Friday healthcare


— The White House might have resubmitted Medicare chief Donald Berwick to the Senate for a confirmation hearing, but Democratic leaders appear intent not to hold such a thing. 

Despite threats from GOP leaders that Berwick’s recess appointment threatens his legitimacy atop the agency (not to mention his working relationship with Republicans), Senate Finance Committee Chairman Max Baucus says he wants to “focus on the work before us.” 

The Montana Democrat said he was “troubled” and “disappointed” when the White House sidestepped the Senate to install Berwick, but “apparently not disappointed enough to schedule a hearing,” a Washington Post editorial notes Friday.

That reluctance to force Berwick to explain his views, the Post writes, “lends credence to suggestions that the administration was motivated not only by the asserted need for speed but also by a desire to avoid a public debate about Dr. Berwick’s views.”

The saga is not just political. A failure of the Senate to confirm Berwick also means that his term expires at the end of 2011.

Baucus’s office this week declined to comment.


— House Democrats on Thursday unveiled legislation to create a public insurance option to compete with private plans on state-based exchanges. That concept was killed during the healthcare reform debate by moderate Senate Democrats who feared it would erode private markets. But the $68 billion the proposal is estimated to save must be tempting for lawmakers hoping to slash deficits. 

— GOP Sens. Chuck Grassley (Iowa) and Mike Enzi (Wyo.) want the Obama administration to explain how it came to estimate that the cumulative effect of the “patient’s bill of rights” will be to raise across-the-board insurance premiums less than 1 percent. 

— Massey CEO Don Blankenship tells a Washington audience that congressional efforts to prevent mine accidents are futile. “The physics of natural law and God trump whatever man tries to do.”

— Legislation requiring the federal government to cover the malpractice liabilities of physicians who volunteer at community clinics is moving through the House.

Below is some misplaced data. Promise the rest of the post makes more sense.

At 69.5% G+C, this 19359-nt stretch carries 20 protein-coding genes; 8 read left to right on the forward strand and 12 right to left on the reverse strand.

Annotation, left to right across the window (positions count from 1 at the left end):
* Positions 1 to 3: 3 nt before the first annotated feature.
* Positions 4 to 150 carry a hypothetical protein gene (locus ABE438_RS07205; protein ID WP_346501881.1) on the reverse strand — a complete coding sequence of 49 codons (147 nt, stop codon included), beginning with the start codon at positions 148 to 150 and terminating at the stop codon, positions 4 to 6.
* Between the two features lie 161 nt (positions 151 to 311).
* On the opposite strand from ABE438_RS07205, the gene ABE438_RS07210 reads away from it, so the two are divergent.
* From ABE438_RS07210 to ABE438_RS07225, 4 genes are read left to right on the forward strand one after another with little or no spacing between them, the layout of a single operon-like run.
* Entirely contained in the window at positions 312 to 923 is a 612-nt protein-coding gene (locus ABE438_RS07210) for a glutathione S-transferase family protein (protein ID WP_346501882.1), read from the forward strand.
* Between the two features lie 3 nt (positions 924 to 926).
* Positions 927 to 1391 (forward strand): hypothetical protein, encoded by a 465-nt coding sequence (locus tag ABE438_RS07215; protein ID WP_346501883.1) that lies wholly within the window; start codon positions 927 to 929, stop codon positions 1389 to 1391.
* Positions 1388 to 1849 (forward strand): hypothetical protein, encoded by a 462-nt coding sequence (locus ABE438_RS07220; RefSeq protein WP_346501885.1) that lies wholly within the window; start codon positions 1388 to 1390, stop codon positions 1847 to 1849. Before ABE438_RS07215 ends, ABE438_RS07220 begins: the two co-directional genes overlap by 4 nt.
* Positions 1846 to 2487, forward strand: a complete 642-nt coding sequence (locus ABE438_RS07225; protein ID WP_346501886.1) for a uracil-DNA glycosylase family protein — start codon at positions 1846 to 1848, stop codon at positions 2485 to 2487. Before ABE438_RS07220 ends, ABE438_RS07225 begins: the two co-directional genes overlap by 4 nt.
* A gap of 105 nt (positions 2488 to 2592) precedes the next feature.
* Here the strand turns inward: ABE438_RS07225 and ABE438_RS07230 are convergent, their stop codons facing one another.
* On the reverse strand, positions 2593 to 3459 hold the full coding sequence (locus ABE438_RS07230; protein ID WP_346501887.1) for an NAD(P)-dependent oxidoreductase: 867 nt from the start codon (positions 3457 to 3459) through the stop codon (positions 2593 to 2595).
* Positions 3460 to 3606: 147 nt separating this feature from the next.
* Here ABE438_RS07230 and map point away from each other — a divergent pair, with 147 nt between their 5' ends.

— Harvard-based pediatrician Dennis Rosen warns that, while the lure of specialty salaries might have created a shortage of primary care docs in general, within the field of pediatrics, it’s a lack of sub-specialists that’s threatening the quality of care. 

“There are plenty of general pediatricians in the United States — about 70 per 100,000 children. But according to the American Board of Pediatrics, there are only 751 practicing pediatric pulmonologists in the country: one for every 100,000 children,” Rosen writes in an op-ed in Friday’s New York Times. “The numbers are similar for other pediatric subspecialties, leading to a shortage of doctors trained to treat problems many children face, like asthma, digestive issues and cancer.”

He thinks Congress should do more to invest in training and debt-forgiveness for pediatric sub-specialists. 

— Harlan Krumholz, a cardiologist at Yale, notes the often unheralded value of “negative” medical studies: those revealing that a therapy actually doesn’t have much health benefit. 

“Rather than a letdown, the failure to find an advantage in an expensive strategy opens the door to doing less and spending less without worsening patient care — and in some cases improving it,” Krumholz writes in a Friday Washington Post op-ed. “It’s simply the case that many popular medical strategies have little or no rigorous scientific evidence of their effectiveness regarding patient outcomes.”


The National Association of Insurance Commissioners will wrap up a two-day Washington conference on the implementation of healthcare reform.